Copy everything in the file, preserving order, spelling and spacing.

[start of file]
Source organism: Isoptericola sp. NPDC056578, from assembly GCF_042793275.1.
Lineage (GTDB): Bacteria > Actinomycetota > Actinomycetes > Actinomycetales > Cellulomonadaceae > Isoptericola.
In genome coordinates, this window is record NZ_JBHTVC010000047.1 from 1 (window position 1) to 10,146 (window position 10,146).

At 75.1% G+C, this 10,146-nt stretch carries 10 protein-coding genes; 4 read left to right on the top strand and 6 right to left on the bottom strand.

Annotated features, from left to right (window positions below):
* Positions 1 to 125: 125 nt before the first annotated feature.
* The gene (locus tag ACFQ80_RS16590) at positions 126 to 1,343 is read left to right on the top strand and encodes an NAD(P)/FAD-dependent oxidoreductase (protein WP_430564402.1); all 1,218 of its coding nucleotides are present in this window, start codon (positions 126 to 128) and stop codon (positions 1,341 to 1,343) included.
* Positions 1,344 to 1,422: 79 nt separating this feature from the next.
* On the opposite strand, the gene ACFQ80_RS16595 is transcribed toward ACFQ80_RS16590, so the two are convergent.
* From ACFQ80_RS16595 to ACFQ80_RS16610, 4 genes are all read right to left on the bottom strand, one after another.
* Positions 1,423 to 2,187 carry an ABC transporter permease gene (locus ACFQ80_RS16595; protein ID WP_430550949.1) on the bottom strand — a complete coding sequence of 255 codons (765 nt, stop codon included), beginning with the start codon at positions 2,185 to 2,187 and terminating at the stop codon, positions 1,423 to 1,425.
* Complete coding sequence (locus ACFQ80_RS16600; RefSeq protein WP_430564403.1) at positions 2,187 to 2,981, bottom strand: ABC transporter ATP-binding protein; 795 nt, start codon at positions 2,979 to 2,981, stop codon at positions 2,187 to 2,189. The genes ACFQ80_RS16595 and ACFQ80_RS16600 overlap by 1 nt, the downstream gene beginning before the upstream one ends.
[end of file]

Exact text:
Source organism: Isoptericola sp. NPDC056578, from assembly GCF_042793275.1.
Lineage (GTDB): Bacteria > Actinomycetota > Actinomycetes > Actinomycetales > Cellulomonadaceae > Isoptericola.
In genome coordinates, this window is record NZ_JBHTVC010000047.1 from 1 (window position 1) to 10,146 (window position 10,146).

At 75.1% G+C, this 10,146-nt stretch carries 10 protein-coding genes; 4 read left to right on the top strand and 6 right to left on the bottom strand.

Annotated features, from left to right (window positions below):
* Positions 1 to 125: 125 nt before the first annotated feature.
* The gene (locus tag ACFQ80_RS16590) at positions 126 to 1,343 is read left to right on the top strand and encodes an NAD(P)/FAD-dependent oxidoreductase (protein WP_430564402.1); all 1,218 of its coding nucleotides are present in this window, start codon (positions 126 to 128) and stop codon (positions 1,341 to 1,343) included.
* Positions 1,344 to 1,422: 79 nt separating this feature from the next.
* On the opposite strand, the gene ACFQ80_RS16595 is transcribed toward ACFQ80_RS16590, so the two are convergent.
* From ACFQ80_RS16595 to ACFQ80_RS16610, 4 genes are all read right to left on the bottom strand, one after another.
* Positions 1,423 to 2,187 carry an ABC transporter permease gene (locus ACFQ80_RS16595; protein ID WP_430550949.1) on the bottom strand — a complete coding sequence of 255 codons (765 nt, stop codon included), beginning with the start codon at positions 2,185 to 2,187 and terminating at the stop codon, positions 1,423 to 1,425.
* Complete coding sequence (locus ACFQ80_RS16600; RefSeq protein WP_430564403.1) at positions 2,187 to 2,981, bottom strand: ABC transporter ATP-binding protein; 795 nt, start codon at positions 2,979 to 2,981, stop codon at positions 2,187 to 2,189. The genes ACFQ80_RS16595 and ACFQ80_RS16600 overlap by 1 nt, the downstream gene beginning before the upstream one ends.